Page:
en-fr  Are "sun, booze and hospital" holidays no longer hip?
Are "sun, booze and hospital" holidays no longer hip?

De Volkskrant, May 15, 2018.

Translated from Dutch.

Thomas Cook announced this week to shut down its 'Club 18-30 Holidays'. This tour company, which was founded in the sixties, had once as its target young baby boomers who went on holiday without their parents for the first time. Under the slogan Sun, sea and sex, package holidays to the Spanish seaside resort Lloret de Mar were the first big party destination to be pitched.

It appealed to young people who wanted to get drunk for the lowest possible price and were looking for a first courtship. Within ten years, the small Spanish coastal town underwent a huge metamorphosis. Pubs, discos and later clubs were built even faster than hotels and apartment complexes. Club 18-30 Holidays booked 100,000 trips annually at the peak and became one of the most lucrative legs of Thomas Cook.

It didn't stop at Lloret de Mar. Hersonissos, Ibiza, Salou, Ayia Napa in Cyprus and Albufeira were also places where it was considered cool to get drunk three times a day and to sleep off the buzz on the beach. Destinations in Eastern Europe have been added. The reputation of these holidays has never been very good. But in recent years it has been further undermined by television series such as ‘Zon, Zuipen and Ziekenhuis’ (Sun, Booze and Hospital) and ‘Oh Cherso’ (that made Barbie a Dutch celebrity) in the Netherlands and ‘Sun, Sea and Suspicious Parents’ in England.

The new generation still looks at it but does not do it anymore. That is a worldwide phenomenon.

The American newspaper New York Post recently described the new generation as couch potatoes, who, while lying on the sofa, maintain their social contacts, stream television series and drink at home. The internet is a better way for those looking for a date. Ten days in a row, becoming sick from drinking is no longer the best way to chill, certainly not with a big chance of a hospital stay. And also returning home with a black-brown tan, after having been completely burned, is no longer cool.

Heineken concluded two years ago on the basis of a survey among young people that 'moderate drinking' is the new trend. There are also more economic reasons. Young people need relatively more money to live in the inner cities. They also have less security because of flexible jobs. The British newspaper The Independent said that in the age group 55-65 years (the people for whom Club 18-30 was founded), a quarter has no problems spending 100 euro per person for drinks and food in a single evening. This is only 4 percent in the 18 to 34 years age group.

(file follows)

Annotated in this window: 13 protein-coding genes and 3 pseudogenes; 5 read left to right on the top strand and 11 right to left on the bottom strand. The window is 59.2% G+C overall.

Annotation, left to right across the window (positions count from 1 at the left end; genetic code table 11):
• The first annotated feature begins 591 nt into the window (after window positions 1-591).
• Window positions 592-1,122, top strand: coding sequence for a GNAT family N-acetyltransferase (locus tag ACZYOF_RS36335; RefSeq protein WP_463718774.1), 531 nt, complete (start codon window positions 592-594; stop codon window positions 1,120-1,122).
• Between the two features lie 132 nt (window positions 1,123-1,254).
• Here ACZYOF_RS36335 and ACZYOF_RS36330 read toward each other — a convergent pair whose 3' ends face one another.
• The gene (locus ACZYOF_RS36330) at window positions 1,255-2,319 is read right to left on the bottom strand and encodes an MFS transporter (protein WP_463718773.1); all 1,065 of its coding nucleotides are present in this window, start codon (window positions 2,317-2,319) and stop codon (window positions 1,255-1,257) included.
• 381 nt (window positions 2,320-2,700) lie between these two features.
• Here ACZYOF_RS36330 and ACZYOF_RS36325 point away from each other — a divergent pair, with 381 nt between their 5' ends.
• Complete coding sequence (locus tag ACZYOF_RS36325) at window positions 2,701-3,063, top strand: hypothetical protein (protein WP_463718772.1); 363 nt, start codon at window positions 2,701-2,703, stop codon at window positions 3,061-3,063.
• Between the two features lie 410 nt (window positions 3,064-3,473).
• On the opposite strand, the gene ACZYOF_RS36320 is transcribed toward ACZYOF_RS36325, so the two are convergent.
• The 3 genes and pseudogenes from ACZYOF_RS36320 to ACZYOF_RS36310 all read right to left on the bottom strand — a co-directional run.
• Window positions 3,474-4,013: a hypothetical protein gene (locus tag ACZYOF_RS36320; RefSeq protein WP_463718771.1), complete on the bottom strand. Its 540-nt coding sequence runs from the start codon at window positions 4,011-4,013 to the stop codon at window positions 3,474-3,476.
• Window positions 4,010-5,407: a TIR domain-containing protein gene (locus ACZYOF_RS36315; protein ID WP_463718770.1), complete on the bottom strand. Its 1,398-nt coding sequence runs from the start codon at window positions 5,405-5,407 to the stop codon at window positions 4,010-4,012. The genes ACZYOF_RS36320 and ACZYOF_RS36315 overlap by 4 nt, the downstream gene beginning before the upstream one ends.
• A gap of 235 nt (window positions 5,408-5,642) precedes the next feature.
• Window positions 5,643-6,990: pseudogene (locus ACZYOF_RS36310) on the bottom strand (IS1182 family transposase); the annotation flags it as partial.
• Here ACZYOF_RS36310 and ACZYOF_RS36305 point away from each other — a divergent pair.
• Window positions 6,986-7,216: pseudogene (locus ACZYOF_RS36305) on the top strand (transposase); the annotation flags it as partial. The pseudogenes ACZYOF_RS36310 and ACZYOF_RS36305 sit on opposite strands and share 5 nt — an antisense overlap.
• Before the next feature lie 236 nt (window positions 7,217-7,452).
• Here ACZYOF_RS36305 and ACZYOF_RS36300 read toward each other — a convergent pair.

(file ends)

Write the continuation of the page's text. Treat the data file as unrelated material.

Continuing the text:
Young people make different choices. They spend more money on smartphones and make more city trips. Thomas Cook does not want to approach the 'Instagram generation' with a separate brand, but just under the umbrella of Thomas Cook: more attention for culture and good food than for sex, drinking and the hospital.

https://www.volkskrant.nl/columns-opinie/zijn-zon-zuipen-en-ziekenhuis-vakanties-niet-meer-hip-~b4184e32/
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Are "sun, booze and hospital" holidays no longer hip?
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De Volkskrant, May 15, 2018.
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Translated from Dutch.
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Thomas Cook announced this week to shut down its 'Club 18-30 Holidays'.
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It didn't stop at Lloret de Mar.
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Destinations in Eastern Europe have been added.
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The reputation of these holidays has never been very good.
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The new generation still looks at it but does not do it anymore.